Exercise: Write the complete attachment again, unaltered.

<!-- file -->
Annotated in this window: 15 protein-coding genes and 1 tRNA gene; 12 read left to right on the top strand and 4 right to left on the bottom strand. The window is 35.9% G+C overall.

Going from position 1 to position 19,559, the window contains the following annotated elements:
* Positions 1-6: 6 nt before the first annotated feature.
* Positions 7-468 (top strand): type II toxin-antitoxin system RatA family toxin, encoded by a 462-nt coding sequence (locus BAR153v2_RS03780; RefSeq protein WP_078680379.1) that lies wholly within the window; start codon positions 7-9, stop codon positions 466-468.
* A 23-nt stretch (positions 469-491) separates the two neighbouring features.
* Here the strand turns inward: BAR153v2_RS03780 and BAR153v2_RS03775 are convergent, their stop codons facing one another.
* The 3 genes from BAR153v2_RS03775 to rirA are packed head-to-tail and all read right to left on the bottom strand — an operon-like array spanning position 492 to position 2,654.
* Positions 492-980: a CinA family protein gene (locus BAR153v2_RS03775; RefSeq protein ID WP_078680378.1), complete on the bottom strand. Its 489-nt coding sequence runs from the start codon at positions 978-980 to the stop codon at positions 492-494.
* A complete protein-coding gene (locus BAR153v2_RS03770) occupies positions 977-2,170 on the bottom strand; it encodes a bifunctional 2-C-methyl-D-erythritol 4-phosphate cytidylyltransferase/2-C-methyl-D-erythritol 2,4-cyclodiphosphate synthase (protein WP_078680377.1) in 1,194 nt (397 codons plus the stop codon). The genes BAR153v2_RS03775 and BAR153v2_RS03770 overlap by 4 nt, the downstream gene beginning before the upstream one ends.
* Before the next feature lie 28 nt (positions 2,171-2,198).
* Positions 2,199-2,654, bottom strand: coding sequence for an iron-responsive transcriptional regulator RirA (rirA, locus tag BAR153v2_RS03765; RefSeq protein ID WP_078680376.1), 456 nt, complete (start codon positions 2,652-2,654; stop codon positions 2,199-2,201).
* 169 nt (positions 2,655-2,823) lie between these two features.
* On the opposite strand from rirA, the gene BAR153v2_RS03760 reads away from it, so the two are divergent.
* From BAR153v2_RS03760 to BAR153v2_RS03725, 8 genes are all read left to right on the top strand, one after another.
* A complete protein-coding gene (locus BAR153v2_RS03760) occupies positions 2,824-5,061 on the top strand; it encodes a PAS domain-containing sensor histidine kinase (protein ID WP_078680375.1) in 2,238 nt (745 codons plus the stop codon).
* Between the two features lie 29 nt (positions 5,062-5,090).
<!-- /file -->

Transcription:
Annotated in this window: 15 protein-coding genes and 1 tRNA gene; 12 read left to right on the top strand and 4 right to left on the bottom strand. The window is 35.9% G+C overall.

Going from position 1 to position 19,559, the window contains the following annotated elements:
* Positions 1-6: 6 nt before the first annotated feature.
* Positions 7-468 (top strand): type II toxin-antitoxin system RatA family toxin, encoded by a 462-nt coding sequence (locus BAR153v2_RS03780; RefSeq protein WP_078680379.1) that lies wholly within the window; start codon positions 7-9, stop codon positions 466-468.
* A 23-nt stretch (positions 469-491) separates the two neighbouring features.
* Here the strand turns inward: BAR153v2_RS03780 and BAR153v2_RS03775 are convergent, their stop codons facing one another.
* The 3 genes from BAR153v2_RS03775 to rirA are packed head-to-tail and all read right to left on the bottom strand — an operon-like array spanning position 492 to position 2,654.
* Positions 492-980: a CinA family protein gene (locus BAR153v2_RS03775; RefSeq protein ID WP_078680378.1), complete on the bottom strand. Its 489-nt coding sequence runs from the start codon at positions 978-980 to the stop codon at positions 492-494.
* A complete protein-coding gene (locus BAR153v2_RS03770) occupies positions 977-2,170 on the bottom strand; it encodes a bifunctional 2-C-methyl-D-erythritol 4-phosphate cytidylyltransferase/2-C-methyl-D-erythritol 2,4-cyclodiphosphate synthase (protein WP_078680377.1) in 1,194 nt (397 codons plus the stop codon). The genes BAR153v2_RS03775 and BAR153v2_RS03770 overlap by 4 nt, the downstream gene beginning before the upstream one ends.
* Before the next feature lie 28 nt (positions 2,171-2,198).
* Positions 2,199-2,654, bottom strand: coding sequence for an iron-responsive transcriptional regulator RirA (rirA, locus tag BAR153v2_RS03765; RefSeq protein ID WP_078680376.1), 456 nt, complete (start codon positions 2,652-2,654; stop codon positions 2,199-2,201).
* 169 nt (positions 2,655-2,823) lie between these two features.
* On the opposite strand from rirA, the gene BAR153v2_RS03760 reads away from it, so the two are divergent.
* From BAR153v2_RS03760 to BAR153v2_RS03725, 8 genes are all read left to right on the top strand, one after another.
* A complete protein-coding gene (locus BAR153v2_RS03760) occupies positions 2,824-5,061 on the top strand; it encodes a PAS domain-containing sensor histidine kinase (protein ID WP_078680375.1) in 2,238 nt (745 codons plus the stop codon).
* Between the two features lie 29 nt (positions 5,062-5,090).